Whenever I run into one of my Mormon friends, I always ask him what he thinks of the Russell Pearce controversy.
I ask mainly because I am, at heart, incorrigible. I confess that I find perverse pleasure in seeing my friends squirm, roll their eyes and let out long exasperated sighs.
And the question never fails to elicit those reactions.
Not that you need any reminders, but the whole dustup began Oct. 13 at a rally to denounce some racially charged statements made by Pearce, a Republican Mormon from Mesa (forgive the obvious redundancy).
At the rally, held near the Mesa Arizona Temple, Rabbi Bonnie Koppell said that Pearce’s words had brought the faith community together. But no one from the LDS church attended to express the Mormon perspective. The Mormons were conspicuous by their absence, and the church has taken some heat because of it.
From LDS officials’ point of view, the rally was a political event and church doctrine prohibits the church from endorsing — or denouncing — candidates.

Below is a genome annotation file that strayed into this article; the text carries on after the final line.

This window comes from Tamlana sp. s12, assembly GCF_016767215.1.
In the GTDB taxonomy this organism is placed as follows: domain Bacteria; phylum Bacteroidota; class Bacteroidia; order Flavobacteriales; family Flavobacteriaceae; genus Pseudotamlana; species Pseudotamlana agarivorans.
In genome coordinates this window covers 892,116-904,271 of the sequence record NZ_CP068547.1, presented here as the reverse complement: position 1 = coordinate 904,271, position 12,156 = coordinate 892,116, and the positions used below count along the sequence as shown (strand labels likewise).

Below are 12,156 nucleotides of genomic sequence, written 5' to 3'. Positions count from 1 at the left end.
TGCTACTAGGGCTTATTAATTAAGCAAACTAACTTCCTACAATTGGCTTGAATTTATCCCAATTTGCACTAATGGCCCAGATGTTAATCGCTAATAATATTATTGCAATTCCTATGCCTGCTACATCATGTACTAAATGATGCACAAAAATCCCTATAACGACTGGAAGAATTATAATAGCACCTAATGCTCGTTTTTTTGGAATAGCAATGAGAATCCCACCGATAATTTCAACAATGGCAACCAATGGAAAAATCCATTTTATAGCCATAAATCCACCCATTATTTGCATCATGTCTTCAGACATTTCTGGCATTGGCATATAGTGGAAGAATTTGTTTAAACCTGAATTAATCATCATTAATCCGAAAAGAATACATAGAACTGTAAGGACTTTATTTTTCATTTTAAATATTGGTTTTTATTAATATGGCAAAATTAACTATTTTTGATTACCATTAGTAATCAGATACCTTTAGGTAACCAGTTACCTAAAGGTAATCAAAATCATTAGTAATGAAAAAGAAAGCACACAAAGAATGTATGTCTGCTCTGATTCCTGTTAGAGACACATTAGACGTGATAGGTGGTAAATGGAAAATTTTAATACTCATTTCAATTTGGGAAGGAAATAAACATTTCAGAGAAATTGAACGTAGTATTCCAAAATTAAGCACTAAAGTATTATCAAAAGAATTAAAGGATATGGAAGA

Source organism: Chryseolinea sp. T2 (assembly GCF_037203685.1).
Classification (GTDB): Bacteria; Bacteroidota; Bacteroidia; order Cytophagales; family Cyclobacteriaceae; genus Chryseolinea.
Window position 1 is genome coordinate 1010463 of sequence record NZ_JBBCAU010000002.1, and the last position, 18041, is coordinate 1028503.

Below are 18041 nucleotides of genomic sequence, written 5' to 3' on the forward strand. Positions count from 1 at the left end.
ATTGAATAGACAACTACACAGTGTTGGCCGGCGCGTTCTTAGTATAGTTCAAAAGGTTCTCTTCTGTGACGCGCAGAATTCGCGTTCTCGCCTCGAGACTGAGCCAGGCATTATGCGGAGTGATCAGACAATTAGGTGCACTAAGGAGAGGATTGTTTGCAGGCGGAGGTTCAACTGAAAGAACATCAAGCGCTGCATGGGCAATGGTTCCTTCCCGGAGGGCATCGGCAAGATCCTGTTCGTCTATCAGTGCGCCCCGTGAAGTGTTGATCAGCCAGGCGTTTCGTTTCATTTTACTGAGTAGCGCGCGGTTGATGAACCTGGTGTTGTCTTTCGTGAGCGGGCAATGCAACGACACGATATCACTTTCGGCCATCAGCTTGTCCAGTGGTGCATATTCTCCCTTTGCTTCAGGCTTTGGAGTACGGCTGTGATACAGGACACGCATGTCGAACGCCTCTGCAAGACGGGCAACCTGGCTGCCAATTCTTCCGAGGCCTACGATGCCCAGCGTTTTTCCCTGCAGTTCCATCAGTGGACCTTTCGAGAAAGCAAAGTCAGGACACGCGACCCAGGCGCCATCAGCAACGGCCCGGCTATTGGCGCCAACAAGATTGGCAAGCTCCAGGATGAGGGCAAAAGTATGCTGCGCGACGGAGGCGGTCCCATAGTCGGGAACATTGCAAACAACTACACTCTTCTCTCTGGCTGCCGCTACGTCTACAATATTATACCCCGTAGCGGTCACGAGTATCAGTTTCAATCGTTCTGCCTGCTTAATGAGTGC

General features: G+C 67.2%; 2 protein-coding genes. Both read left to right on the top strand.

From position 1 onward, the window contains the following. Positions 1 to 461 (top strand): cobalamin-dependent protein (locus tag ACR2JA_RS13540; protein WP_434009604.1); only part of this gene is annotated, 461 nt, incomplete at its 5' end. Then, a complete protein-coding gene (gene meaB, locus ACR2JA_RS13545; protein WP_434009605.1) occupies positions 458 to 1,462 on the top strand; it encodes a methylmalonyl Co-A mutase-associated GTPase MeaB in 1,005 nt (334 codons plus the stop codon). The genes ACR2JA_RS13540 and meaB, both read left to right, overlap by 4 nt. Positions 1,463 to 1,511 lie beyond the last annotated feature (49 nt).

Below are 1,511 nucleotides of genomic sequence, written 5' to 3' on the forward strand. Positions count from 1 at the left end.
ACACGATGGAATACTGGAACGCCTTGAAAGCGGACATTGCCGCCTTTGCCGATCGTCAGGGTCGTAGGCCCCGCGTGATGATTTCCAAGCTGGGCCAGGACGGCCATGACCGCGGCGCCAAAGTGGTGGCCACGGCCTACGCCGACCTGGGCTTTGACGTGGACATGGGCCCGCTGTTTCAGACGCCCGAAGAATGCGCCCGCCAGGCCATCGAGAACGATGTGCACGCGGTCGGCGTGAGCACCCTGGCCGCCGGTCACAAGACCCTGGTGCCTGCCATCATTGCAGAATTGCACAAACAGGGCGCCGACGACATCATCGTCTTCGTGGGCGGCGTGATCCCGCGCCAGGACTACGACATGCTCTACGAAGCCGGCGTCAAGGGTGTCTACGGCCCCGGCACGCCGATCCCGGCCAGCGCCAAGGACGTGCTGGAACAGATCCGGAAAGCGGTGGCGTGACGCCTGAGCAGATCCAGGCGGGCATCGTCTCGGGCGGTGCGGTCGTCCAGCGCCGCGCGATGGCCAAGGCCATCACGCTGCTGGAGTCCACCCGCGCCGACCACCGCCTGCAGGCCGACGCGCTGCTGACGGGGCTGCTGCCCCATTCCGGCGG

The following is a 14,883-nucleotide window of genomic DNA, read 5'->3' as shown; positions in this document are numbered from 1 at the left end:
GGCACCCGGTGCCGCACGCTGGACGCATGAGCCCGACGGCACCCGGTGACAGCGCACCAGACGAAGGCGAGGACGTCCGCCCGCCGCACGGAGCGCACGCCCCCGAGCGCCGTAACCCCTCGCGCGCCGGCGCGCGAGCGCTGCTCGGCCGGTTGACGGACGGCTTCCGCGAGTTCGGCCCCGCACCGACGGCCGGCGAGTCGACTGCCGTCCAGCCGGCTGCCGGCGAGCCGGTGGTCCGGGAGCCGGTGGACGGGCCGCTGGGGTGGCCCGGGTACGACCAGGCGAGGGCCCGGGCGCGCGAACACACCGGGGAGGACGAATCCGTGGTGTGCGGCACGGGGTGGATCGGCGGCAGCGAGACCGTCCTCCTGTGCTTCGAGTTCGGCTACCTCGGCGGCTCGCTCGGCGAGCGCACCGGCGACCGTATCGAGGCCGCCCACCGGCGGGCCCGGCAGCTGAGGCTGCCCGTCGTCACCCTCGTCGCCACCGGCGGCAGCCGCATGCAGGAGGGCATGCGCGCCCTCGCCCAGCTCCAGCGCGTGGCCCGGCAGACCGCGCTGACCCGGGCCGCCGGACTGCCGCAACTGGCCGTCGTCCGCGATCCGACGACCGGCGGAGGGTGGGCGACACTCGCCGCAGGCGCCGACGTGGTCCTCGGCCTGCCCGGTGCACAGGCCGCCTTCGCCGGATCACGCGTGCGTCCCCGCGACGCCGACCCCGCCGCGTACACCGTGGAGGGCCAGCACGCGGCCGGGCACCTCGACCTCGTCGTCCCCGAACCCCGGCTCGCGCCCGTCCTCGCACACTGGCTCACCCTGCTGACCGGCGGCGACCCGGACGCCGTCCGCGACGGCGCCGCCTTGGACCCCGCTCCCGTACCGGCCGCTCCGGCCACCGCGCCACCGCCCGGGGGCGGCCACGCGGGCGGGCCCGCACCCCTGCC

I can almost sympathize.
First, none of my Mormon friends are racists. Aside from that, the charge of racism leveled against the church seems flimsy since Mormons send missionaries all over the world. I doubt those clean-cut Mormon boys are knocking on doors in South America or Africa to ask, “Excuse me, do you know where any white folks live around here?’’
Still, I believe the church made a mistake in not participating in the rally.
There a few reasons. First, Pearce is a Mormon. If his statements don’t reflect the church’s values, the church should say so. Silence suggests approval, it could be argued.
Second, as a Christian, I know that I am charged to be “salt and light’’ in a secular society. Maybe Mormons adhere to a different standard. I don’t know. But I do know that history shows that many of the most significant social reforms have their origins in a church pew. People of faith have an obligation.
In this case, the social issue is clouded because it emerged in the context of a political campaign. I would respectfully ask the church: Which takes
precedence — social conscience or political neutrality?
My take: Stand for your principles and let the chips — political or otherwise — fall where they may.
Finally, the church’s history is sadly conflicted on this subject. After all, it wasn’t until 1978 that black LDS men could receive the priesthood. So whatever changes in church policy have occurred, they are relatively recent changes.
The rally was a missed opportunity for the church to clearly express its position. Now, some folks question the church’s sincerity on matters of race.
The LDS church doesn’t have to listen to me, of course.
But it should listen to its conscience.